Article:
Here are my latest ideas for making it big.
1. Write in to Reader’s Digest from many different locations with made-up “true life jokes.” I make up pretty funny jokes, and what I can’t make up I’ll steal from funny stories people tell me. It’s like 200 dollars per joke that they print.
2. Stay excellent friends with smart, funny people and piggyback to wealth and fame and fortune and even better looks. Also smart funny people will help with Idea #1.
3. Write in Iris’s story to Oprah and accompany her to the show (not on it, of course, unless Oprah sees me and is consumed with curiosity to hear my story, such as it is, and then we are equally featured on her show and she breaks down at the bit in Iris’s story where she and her true Pie are separated by American red tape the day after their wedding– and Oprah brokenly offers her a mansion on Easter Island which we graciously, tearfully accept.
4. I had some pretty fantastic ideas for inventions but they’ve already been invented. The biggest blow was when I learned that in Japan they’ve got washers that also dry your clothes. The point was, you don’t have to take them out. I also had an idea for a great invention where a machine changes your baby’s diaper, but I haven’t the slightest clue as to how that would work. I just know it’d be a hit.
5. Write a novel. Or short stories. I’m seriously considering a pen name. An Indian pen name. A Booker or a Penn/Hemingway would be within my grasp if only I had an Indian pen name. Or a collection of short stories or a novel. Those would also help.
I just had a minor hiccup– the thermostat was at 58, which I thought meant we’d run out of propane. But the registers are blowing sweet nothings again, and I am cozy in the knowledge I was wrong.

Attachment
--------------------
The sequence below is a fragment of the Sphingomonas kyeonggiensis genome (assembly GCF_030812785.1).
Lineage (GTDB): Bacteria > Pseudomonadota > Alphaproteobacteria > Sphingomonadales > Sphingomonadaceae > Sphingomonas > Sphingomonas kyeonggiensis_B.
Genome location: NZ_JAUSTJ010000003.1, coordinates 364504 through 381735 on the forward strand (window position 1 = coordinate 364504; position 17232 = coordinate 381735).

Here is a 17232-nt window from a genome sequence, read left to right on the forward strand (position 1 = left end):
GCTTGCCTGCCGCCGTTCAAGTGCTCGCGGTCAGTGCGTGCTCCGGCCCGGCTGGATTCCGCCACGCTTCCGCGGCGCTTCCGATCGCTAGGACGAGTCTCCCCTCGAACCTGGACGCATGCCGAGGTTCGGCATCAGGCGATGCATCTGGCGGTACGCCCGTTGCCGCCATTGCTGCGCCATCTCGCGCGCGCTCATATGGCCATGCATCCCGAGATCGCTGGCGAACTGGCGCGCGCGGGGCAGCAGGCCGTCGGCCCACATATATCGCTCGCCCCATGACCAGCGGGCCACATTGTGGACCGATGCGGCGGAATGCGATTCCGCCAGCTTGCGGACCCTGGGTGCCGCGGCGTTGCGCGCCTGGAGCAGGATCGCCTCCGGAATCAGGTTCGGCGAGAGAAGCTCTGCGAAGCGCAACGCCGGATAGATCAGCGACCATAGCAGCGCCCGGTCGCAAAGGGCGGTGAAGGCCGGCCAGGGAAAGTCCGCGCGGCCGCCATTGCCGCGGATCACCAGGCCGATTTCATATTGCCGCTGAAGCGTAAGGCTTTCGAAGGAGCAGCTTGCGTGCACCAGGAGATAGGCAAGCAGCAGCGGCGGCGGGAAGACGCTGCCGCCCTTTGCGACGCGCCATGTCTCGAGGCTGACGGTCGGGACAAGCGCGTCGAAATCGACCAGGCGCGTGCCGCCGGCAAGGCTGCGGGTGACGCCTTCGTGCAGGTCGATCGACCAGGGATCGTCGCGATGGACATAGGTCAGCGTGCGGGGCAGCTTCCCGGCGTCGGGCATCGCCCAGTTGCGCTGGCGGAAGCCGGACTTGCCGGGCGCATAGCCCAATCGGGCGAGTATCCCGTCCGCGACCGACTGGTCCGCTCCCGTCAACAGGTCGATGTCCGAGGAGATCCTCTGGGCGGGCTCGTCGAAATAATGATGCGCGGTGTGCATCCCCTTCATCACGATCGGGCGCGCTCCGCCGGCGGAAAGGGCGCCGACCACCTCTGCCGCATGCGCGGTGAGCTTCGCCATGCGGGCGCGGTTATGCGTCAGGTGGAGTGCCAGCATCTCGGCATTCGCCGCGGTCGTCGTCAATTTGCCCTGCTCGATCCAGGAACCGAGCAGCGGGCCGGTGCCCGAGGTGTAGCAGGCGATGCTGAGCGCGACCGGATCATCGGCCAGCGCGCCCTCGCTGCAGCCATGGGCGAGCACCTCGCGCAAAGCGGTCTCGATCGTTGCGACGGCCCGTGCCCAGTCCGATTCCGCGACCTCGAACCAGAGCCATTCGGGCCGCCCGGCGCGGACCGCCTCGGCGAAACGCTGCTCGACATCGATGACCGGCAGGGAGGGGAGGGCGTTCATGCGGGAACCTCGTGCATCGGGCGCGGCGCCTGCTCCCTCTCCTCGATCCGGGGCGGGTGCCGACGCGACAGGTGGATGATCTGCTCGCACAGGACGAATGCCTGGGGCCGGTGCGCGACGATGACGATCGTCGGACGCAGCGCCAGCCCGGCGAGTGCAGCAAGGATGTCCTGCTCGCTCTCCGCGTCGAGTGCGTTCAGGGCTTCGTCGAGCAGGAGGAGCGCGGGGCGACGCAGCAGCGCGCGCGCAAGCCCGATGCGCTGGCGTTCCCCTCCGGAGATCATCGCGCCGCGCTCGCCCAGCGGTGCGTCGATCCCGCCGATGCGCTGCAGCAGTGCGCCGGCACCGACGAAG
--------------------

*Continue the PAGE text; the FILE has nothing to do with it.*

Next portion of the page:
Last night I dreamed that I was explaining to someone how Dickensian romance was never sappy, and I wish, in waking life, that my dream-dialogue was more eloquent. It’s academic, for sure, just not eloquent. I bet Rebecca’s is. Ooof. I can’t imagine. That reminds me of when Briana and I were at India Palace one sunny day, gorging on thaali, and I think it was Chris with us– anyway, they were talking about Rudyard Kipling and I mentioned that I’d met his granddaughter. They were very impressed. All the natural questions followed. And I, remembering, said slowly, “In a … moat. We were floating in a moat.” I looked up guiltily, confusedly. Briana put her head to one side chidingly. “Are you sure, Elizabeth? Are you sure you didn’t dream this?” Well anyway I guess it was a good dream. I remember liking her. The big deal in the dream, though, was what else was going on. We were floating to somewhere. The significance of Rudyard Kipling’s granddaughter was merely that she was a good floating companion with a lucky heritage.
What gets me real mad is when Ashley accuses me of dreaming things. I often confuse reality with dreams, but nothing horrendous. The real bad dreams you realize are just that. It’s just the little ones that make minor hiccups in your day. Like when you see someone and you’re like, omg I totally saved you from Loch Ness last night, wasn’t that fantastic? That was a dream earlier this week about Iris. That’s a joke, sort of. I didn’t really think Loch Ness was real.